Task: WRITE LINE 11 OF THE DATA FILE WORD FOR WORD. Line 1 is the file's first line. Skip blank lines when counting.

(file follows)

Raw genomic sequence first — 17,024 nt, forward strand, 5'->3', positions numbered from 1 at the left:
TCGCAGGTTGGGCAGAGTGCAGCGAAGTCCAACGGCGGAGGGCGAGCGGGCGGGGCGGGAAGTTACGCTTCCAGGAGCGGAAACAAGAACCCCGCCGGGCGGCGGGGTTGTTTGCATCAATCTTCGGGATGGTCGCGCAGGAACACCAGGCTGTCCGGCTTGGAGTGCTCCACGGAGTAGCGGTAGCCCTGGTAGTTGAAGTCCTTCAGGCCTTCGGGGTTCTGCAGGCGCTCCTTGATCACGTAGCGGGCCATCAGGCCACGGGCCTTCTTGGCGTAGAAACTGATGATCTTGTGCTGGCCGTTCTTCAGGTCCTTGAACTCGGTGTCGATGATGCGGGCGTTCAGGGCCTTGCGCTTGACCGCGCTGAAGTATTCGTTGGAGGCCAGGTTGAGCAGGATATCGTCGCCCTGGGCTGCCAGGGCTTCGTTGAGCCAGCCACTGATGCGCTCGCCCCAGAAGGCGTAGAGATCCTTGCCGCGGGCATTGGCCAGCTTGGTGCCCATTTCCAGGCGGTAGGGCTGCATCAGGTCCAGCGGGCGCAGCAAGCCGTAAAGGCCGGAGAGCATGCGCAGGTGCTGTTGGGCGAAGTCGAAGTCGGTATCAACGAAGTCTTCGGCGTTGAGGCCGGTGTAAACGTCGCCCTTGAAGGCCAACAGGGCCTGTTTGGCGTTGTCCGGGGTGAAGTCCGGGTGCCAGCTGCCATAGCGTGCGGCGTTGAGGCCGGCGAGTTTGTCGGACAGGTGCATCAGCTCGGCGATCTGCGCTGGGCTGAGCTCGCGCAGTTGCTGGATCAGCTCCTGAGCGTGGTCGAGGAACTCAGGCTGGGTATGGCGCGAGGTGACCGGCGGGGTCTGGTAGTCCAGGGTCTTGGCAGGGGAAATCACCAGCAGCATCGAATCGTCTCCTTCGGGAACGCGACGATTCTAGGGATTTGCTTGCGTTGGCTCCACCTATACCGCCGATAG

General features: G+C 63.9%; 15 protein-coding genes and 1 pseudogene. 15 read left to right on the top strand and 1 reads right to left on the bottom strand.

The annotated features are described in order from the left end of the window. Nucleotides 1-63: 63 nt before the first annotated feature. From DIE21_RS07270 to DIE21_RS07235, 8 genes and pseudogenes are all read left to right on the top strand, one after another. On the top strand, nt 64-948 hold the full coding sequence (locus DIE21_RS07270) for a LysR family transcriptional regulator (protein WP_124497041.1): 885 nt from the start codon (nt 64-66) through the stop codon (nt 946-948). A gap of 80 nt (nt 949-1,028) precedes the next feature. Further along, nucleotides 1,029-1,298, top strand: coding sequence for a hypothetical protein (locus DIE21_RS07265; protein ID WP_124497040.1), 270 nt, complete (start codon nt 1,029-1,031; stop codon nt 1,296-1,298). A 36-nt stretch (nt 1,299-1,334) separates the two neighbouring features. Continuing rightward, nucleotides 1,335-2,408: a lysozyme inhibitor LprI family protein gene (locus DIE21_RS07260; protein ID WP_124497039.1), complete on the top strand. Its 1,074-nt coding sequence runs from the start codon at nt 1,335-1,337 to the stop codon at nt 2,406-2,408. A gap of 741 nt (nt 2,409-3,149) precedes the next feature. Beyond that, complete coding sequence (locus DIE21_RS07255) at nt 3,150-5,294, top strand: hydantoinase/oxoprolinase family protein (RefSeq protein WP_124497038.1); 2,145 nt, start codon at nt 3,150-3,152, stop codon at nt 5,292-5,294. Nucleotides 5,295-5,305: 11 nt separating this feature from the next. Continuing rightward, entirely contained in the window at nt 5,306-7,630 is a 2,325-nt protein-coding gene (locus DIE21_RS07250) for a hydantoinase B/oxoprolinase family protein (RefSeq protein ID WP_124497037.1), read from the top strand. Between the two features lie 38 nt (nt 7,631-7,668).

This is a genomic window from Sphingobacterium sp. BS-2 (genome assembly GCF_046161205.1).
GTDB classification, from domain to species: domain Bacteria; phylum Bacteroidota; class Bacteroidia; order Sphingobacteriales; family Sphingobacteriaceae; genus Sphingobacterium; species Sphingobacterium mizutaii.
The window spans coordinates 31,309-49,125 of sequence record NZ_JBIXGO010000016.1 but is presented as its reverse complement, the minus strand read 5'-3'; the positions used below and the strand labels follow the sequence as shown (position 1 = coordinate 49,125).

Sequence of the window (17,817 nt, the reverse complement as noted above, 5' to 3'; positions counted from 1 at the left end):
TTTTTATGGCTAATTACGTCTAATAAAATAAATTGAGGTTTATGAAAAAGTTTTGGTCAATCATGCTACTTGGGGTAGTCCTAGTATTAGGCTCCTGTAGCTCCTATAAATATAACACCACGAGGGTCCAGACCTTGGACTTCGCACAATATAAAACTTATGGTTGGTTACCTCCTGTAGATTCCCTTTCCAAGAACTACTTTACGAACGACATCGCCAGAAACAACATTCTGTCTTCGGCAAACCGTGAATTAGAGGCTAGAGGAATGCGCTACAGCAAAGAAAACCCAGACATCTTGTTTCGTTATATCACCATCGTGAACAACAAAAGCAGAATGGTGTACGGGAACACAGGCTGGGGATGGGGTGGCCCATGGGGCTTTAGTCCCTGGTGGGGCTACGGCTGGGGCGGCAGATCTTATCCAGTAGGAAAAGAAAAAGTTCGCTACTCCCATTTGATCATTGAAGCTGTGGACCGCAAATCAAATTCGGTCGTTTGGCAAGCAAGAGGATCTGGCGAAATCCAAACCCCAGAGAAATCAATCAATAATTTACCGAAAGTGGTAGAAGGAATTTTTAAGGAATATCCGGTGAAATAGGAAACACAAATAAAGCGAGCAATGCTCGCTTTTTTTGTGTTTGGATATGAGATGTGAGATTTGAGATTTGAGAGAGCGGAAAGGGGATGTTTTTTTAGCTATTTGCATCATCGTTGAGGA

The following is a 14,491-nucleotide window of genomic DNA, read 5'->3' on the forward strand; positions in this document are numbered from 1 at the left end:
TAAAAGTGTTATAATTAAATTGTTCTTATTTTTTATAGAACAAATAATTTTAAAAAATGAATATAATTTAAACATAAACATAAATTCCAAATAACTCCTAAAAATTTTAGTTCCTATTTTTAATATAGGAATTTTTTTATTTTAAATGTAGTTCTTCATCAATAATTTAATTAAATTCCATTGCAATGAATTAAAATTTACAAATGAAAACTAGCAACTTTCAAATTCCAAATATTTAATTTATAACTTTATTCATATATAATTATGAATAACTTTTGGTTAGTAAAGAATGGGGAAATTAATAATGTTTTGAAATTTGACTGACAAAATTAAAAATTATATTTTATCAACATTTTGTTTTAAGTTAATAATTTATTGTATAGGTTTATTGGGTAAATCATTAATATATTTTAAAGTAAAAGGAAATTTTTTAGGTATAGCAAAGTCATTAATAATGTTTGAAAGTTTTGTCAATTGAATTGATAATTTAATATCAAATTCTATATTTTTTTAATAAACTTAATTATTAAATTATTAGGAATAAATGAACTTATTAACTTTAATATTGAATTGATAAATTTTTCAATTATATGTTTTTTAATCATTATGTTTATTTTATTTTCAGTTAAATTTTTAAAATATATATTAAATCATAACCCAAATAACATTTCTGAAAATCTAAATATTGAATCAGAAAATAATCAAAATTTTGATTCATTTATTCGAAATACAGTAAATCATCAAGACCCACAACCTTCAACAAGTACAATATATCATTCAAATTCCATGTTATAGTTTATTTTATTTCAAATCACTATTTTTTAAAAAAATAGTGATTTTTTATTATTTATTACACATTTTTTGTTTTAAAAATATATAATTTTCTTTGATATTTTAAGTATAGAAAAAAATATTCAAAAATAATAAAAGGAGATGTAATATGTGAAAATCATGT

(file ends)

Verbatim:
TAAAAGTGTTATAATTAAATTGTTCTTATTTTTTATAGAACAAATAATTTTAAAAAATGAATATAATTTAAACATAAACATAAATTCCAAATAACTCCTAAAAATTTTAGTTCCTATTTTTAATATAGGAATTTTTTTATTTTAAATGTAGTTCTTCATCAATAATTTAATTAAATTCCATTGCAATGAATTAAAATTTACAAATGAAAACTAGCAACTTTCAAATTCCAAATATTTAATTTATAACTTTATTCATATATAATTATGAATAACTTTTGGTTAGTAAAGAATGGGGAAATTAATAATGTTTTGAAATTTGACTGACAAAATTAAAAATTATATTTTATCAACATTTTGTTTTAAGTTAATAATTTATTGTATAGGTTTATTGGGTAAATCATTAATATATTTTAAAGTAAAAGGAAATTTTTTAGGTATAGCAAAGTCATTAATAATGTTTGAAAGTTTTGTCAATTGAATTGATAATTTAATATCAAATTCTATATTTTTTTAATAAACTTAATTATTAAATTATTAGGAATAAATGAACTTATTAACTTTAATATTGAATTGATAAATTTTTCAATTATATGTTTTTTAATCATTATGTTTATTTTATTTTCAGTTAAATTTTTAAAATATATATTAAATCATAACCCAAATAACATTTCTGAAAATCTAAATATTGAATCAGAAAATAATCAAAATTTTGATTCATTTATTCGAAATACAGTAAATCATCAAGACCCACAACCTTCAACAAGTACAATATATCATTCAAATTCCATGTTATAGTTTATTTTATTTCAAATCACTATTTTTTAAAAAAATAGTGATTTTTTATTATTTATTACACATTTTTTGTTTTAAAAATATATAATTTTCTTTGATATTTTAAGTATAGAAAAAAATATTCAAAAATAATAAAAGGAGATGTAATATGTGAAAATCATGT